Friday, April 8, 2011

Blog from another universe #3: Jack Kirby’s Fantastic Four #5000

This month the Fantastic Four become the first superhero comic in history to pass the #5000 mark, with Jack Kirby once again producing the comic himself - writing, drawing, colouring and lettering the whole thing himself last Sunday afternoon.

Everybody knows that the Fantastic Four became something truly remarkable when Stan Lee choked on his own hyperbole at the first San Francisco comic convention in 1966, with Kirby using Lee’s untimely passing to take full control of the comic.

Kirby’s run proved to be spectacular as he turned down lucrative offers from DC in the early seventies to concentrate on the FF, and he built up the comic into something strange and wonderful.

But even with Kirby’s incredible track record of producing comics, it was still a surprise when the Fantastic Four comic became self-aware under Kirby’s pen with #186 and Reed Richards appeared in the Fantasti-Car above Times Square.

Mr Fantastic managed to convince everybody that he was simply travelling from higher up the dimensional scale, and just happened to appear in a universe where the Fantastic Four only existed in comic book form, but the Fantastic/Kirby court case in 1979 found that as the sole living creator of the comic, Kirby was owed all the material benefits of having the Fantastic Four in the real world.

Reed Richards was only in our continuum for three days, but left behind enough scientific notes and theories to change our technology forever and Kirbytech is now an integral part of modern society, offering Joe Average rocket trips to the moon for a weekend away and free, clean and powerful energy from the perpetual motion machine operating in the Negative Zone. It’s hard to imagine a modern kitchen without a Kirbometer, and Kirbytech chief executive Mark Evanier is promising instantaneous teleportation to anywhere in the universe by 2012.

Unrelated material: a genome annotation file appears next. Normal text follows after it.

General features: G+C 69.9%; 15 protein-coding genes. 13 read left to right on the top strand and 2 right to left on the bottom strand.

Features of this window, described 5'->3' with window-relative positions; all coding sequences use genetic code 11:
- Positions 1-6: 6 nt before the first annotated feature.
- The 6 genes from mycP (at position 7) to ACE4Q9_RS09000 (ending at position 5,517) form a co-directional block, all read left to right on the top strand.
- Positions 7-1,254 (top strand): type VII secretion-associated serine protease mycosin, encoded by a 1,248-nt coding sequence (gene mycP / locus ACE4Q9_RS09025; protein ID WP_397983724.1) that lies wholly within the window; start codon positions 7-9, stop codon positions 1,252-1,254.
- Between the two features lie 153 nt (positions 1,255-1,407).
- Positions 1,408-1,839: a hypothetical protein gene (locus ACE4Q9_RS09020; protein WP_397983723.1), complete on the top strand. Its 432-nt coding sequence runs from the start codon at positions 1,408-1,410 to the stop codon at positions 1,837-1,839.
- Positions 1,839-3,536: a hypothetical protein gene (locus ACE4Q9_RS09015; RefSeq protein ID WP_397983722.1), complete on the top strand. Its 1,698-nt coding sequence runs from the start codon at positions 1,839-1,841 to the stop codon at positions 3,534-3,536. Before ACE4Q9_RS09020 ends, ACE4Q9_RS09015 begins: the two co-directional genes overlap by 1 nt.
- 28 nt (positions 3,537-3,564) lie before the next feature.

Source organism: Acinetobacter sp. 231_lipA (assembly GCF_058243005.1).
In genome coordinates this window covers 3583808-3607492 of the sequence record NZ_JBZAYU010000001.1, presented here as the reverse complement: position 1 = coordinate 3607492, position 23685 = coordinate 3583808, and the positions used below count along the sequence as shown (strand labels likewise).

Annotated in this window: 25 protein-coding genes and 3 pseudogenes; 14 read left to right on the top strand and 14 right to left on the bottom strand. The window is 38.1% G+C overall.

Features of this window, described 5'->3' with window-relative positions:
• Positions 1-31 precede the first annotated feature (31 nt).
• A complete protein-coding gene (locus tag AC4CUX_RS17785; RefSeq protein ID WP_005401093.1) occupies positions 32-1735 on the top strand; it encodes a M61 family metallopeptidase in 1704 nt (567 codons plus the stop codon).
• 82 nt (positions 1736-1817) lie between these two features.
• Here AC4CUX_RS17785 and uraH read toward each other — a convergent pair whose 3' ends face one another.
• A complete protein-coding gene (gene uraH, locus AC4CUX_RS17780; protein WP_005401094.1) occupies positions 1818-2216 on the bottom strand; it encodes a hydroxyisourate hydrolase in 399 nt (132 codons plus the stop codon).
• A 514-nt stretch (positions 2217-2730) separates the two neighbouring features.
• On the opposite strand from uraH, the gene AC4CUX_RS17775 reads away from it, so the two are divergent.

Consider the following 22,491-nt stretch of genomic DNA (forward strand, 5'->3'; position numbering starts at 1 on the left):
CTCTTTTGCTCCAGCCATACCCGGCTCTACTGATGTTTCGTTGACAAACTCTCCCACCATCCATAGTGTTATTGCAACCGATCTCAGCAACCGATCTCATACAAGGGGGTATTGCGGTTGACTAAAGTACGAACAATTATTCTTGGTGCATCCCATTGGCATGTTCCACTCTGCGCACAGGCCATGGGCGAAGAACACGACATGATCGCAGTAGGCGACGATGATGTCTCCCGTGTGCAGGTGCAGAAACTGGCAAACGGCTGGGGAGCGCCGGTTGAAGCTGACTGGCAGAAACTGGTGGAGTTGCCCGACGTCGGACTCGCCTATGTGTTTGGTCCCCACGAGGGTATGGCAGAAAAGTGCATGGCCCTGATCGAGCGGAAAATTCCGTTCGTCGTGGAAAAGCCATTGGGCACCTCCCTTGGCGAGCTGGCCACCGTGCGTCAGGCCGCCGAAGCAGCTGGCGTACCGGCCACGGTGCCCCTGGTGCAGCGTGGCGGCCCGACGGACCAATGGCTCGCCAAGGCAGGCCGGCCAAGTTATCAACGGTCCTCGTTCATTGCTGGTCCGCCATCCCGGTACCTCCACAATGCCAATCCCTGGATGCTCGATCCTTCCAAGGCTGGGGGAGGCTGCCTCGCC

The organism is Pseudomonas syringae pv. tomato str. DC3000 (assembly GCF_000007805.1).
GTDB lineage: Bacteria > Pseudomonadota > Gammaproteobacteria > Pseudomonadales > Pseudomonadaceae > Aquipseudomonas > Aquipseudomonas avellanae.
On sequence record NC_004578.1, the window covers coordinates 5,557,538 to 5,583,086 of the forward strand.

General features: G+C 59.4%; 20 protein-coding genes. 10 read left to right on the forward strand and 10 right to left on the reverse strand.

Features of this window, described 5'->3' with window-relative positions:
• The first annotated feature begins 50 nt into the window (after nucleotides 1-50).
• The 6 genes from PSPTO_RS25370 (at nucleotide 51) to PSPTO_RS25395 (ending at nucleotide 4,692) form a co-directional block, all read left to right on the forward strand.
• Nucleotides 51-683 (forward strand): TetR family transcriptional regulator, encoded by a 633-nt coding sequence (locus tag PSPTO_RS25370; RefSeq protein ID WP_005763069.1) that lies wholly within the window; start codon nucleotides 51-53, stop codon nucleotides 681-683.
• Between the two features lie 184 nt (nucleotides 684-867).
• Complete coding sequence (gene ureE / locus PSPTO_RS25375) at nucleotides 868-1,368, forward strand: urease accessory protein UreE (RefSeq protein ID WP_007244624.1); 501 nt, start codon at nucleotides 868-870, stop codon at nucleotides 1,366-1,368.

Jack Kirby was the most obvious benefactor of the leaps in technology over the past 20 years. A heart problem was fixed in a weekend in the early nineties with nano-Kirbys, with Richards's innovations bringing Kirby’s idea of tiny miniature versions of Ben Grimm that clobber cancer and disease into reality.

Now in his nineties, Kirby looks and works like a sprightly 45-year-old, using time dilation technology and various cybernetic implants to produce several hundred issues of the Fantastic Four every year.

The continued innovations that Kirby has literally inserted into his drawing arm has led to some mean-spirited people pointing out that the artist now looks more like Deathlok than the Thing, but there can be few critics of the breadth and depth of his Fantastic Four comics.

In a world where people can go on package tours to the Microverse, Jack Kirby’s Fantastic Four comics remain a thing of wonder. By focusing all of his considerable talents into one title – Kirby has turned down offers to do everything from an adaption of 2001 to Superman’s Pal, Jimmy Olsen – he has created a remarkable ongoing story of incredible emotional complexity, intense intellectual evaluation and slam-bang action.

He celebrated the 1000th issue of Fantastic Four by having the Inhumans abandon their corporal form, only for the Invisible Woman to convince the ascended beings to perform at Live Aid in 1985 with a captivating set of Attilan toe-singing. He spent a decade on the Human Torch saga, sending Johnny Storm on a massively detailed ideological search for the self that saw him hurl fireballs at the existential void and finally confront the meaning of life itself on a Manhattan street corner.

Kirby has produced the Greatest Comic Magazine Ever, and continues to knock it out of the park on a regular basis. His Fantastic Four continues to sell more comics than all other comics put together and he remains the patron saint for all comic artists, with the founding and continued funding of the Stan Lee Art School.

Kirby has been reluctant to sit down for any kind of interview in the past decade, choosing instead to let his work speak for himself. And that’s not counting the fact that he has, through sheer force of will and imagination, changed the universe with his comics.

He has helped mankind take the next step up the evolutionary ladder, made everyday life immeasurably exciting for all of us, and produced the most exciting and thoughtful comics of all time. Fantastic Four #5000 is available at every comic shop, book store and news stand on the planet. Buy it and hail to the King.

2 comments:

M.Emery said...

that was a great one!

stackk said...

Superb. And sad, 'cause it probably would have happened.